In 2005, about 200 people ate ‘zombie’ deer meat. Here’s what happened, USA Today, Feb 21, 2019
Because little was known about what happens to people who eat infected meat, the Oneida County Health Department monitored the group’s health through a surveillance project. About 80 people who ate the venison agreed to participate.
In a study published in the peer-reviewed medical journal Public Health, researchers found the group had “no significant changes in health conditions.” They did report eating less venison after the whole ordeal. Otherwise, observed conditions, including vision loss, heart disease, type 2 diabetes, weight changes, hypertension and arthritis, were credited to old age.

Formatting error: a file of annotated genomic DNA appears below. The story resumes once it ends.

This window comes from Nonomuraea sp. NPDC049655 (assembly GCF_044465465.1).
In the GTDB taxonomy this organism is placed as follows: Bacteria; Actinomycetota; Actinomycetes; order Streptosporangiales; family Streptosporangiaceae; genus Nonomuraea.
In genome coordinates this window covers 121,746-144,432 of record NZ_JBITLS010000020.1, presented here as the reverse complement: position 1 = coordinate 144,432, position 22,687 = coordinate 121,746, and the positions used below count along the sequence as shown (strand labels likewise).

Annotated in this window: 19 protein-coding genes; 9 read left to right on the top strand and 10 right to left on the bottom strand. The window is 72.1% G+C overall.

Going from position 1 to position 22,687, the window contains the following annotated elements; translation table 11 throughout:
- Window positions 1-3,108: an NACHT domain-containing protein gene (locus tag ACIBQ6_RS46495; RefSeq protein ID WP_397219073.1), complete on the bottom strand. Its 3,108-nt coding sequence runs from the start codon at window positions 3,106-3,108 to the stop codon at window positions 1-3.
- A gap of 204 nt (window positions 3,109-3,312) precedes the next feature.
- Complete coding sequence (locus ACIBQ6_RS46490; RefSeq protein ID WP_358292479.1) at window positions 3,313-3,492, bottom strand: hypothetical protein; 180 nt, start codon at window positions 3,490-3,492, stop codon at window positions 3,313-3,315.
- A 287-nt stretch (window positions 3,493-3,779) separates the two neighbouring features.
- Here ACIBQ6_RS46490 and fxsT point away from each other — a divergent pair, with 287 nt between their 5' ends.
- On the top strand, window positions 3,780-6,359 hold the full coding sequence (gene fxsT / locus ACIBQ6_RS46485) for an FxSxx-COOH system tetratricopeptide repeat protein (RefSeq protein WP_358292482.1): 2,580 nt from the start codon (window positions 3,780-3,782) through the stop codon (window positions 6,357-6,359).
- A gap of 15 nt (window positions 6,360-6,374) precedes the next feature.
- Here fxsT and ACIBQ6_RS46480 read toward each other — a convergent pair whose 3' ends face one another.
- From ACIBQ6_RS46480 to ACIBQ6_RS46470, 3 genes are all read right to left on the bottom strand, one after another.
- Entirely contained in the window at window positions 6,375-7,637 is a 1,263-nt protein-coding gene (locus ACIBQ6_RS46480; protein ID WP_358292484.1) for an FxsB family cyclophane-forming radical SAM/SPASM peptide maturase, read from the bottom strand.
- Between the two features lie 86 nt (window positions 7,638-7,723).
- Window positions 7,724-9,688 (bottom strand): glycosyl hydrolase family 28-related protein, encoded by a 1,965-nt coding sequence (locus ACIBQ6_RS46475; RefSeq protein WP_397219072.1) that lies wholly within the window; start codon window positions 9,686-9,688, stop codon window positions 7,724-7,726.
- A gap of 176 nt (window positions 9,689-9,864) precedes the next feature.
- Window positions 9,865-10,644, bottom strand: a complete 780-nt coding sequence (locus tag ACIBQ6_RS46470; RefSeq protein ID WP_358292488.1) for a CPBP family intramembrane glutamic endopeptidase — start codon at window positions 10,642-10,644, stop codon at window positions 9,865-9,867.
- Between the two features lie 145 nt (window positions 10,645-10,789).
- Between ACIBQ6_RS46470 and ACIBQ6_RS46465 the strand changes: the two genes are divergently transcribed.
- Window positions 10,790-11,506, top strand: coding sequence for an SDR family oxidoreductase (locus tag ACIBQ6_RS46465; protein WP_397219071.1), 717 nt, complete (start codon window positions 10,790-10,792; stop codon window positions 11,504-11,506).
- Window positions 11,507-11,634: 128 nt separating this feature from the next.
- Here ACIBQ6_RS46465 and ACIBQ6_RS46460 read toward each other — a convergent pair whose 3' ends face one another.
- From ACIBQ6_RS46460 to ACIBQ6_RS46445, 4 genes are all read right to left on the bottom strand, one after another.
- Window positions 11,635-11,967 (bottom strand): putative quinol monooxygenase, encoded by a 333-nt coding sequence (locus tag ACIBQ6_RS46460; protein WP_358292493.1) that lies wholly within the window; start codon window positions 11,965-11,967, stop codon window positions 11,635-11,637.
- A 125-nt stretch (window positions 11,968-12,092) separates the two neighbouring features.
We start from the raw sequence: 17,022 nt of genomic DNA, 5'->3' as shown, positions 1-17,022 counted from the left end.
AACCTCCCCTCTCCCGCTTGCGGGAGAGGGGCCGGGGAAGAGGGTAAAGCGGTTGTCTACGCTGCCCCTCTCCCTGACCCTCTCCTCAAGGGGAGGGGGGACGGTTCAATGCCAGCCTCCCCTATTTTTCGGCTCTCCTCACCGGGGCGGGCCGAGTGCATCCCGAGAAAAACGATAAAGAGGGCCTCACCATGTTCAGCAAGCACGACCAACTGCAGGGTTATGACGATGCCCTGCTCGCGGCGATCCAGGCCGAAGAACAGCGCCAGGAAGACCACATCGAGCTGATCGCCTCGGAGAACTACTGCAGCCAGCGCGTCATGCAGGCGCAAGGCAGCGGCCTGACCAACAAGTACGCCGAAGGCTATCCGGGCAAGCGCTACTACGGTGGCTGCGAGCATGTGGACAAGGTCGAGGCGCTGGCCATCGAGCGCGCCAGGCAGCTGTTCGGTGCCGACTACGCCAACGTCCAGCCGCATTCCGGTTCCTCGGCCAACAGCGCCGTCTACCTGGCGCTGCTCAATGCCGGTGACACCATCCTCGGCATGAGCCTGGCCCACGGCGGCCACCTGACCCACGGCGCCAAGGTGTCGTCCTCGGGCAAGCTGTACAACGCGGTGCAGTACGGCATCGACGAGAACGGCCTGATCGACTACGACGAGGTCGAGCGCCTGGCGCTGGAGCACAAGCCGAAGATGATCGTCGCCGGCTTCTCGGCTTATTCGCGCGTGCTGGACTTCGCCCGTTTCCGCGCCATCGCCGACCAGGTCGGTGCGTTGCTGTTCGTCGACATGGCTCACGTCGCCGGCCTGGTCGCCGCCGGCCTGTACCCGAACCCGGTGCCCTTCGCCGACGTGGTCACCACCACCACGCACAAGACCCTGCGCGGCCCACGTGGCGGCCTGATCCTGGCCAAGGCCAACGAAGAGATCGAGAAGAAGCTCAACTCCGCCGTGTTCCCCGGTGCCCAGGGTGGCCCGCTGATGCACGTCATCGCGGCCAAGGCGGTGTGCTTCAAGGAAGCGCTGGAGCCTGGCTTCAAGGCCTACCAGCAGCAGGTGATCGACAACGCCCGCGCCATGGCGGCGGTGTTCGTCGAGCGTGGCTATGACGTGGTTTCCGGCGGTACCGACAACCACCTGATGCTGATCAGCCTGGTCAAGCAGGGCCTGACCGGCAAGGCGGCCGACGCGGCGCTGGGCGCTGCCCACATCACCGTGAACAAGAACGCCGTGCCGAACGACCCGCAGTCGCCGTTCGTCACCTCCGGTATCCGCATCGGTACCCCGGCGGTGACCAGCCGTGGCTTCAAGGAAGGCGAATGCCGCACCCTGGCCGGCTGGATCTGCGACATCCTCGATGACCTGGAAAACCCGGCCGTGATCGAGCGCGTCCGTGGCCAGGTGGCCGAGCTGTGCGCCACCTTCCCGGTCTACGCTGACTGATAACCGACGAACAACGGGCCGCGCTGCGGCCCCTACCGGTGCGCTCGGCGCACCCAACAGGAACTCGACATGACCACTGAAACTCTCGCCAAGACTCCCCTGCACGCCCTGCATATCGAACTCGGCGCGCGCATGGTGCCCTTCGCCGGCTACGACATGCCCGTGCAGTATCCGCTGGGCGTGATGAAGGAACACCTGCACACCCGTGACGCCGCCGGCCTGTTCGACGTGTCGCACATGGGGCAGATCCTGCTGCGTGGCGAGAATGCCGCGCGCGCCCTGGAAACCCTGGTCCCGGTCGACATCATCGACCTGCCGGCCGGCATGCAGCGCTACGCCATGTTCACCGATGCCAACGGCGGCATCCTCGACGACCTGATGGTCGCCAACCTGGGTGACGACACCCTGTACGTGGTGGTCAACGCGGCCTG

Experts Warn Fatal ‘Zombie’ Deer Disease Could Spread To Humans, HuffPost, Feb 12, 2019
The disease, which can take years for symptoms to appear after infection, is believed to spread through bodily fluids like feces, saliva, blood, or urine, by both direct and indirect contact in the environment. There are no treatments or vaccines.